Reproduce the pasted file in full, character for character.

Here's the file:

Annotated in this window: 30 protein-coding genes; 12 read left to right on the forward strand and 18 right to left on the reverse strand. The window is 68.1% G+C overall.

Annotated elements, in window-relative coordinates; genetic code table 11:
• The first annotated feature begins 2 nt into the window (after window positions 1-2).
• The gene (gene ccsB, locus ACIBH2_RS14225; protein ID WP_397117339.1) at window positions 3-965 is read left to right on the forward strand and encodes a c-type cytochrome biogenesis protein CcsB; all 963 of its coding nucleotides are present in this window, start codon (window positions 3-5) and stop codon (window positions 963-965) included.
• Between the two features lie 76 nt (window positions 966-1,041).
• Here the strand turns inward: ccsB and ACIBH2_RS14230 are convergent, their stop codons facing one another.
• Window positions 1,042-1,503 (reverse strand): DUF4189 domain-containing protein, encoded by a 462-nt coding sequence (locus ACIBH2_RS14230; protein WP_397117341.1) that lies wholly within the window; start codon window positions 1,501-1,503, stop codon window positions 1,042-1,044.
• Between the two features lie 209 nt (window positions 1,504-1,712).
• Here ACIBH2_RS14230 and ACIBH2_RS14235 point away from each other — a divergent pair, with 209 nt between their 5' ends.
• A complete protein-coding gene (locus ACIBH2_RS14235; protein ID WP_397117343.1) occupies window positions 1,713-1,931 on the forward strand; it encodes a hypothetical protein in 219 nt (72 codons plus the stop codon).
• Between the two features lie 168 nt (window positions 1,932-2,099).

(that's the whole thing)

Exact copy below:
Annotated in this window: 30 protein-coding genes; 12 read left to right on the forward strand and 18 right to left on the reverse strand. The window is 68.1% G+C overall.

Annotated elements, in window-relative coordinates; genetic code table 11:
• The first annotated feature begins 2 nt into the window (after window positions 1-2).
• The gene (gene ccsB, locus ACIBH2_RS14225; protein ID WP_397117339.1) at window positions 3-965 is read left to right on the forward strand and encodes a c-type cytochrome biogenesis protein CcsB; all 963 of its coding nucleotides are present in this window, start codon (window positions 3-5) and stop codon (window positions 963-965) included.
• Between the two features lie 76 nt (window positions 966-1,041).
• Here the strand turns inward: ccsB and ACIBH2_RS14230 are convergent, their stop codons facing one another.
• Window positions 1,042-1,503 (reverse strand): DUF4189 domain-containing protein, encoded by a 462-nt coding sequence (locus ACIBH2_RS14230; protein WP_397117341.1) that lies wholly within the window; start codon window positions 1,501-1,503, stop codon window positions 1,042-1,044.
• Between the two features lie 209 nt (window positions 1,504-1,712).
• Here ACIBH2_RS14230 and ACIBH2_RS14235 point away from each other — a divergent pair, with 209 nt between their 5' ends.
• A complete protein-coding gene (locus ACIBH2_RS14235; protein ID WP_397117343.1) occupies window positions 1,713-1,931 on the forward strand; it encodes a hypothetical protein in 219 nt (72 codons plus the stop codon).
• Between the two features lie 168 nt (window positions 1,932-2,099).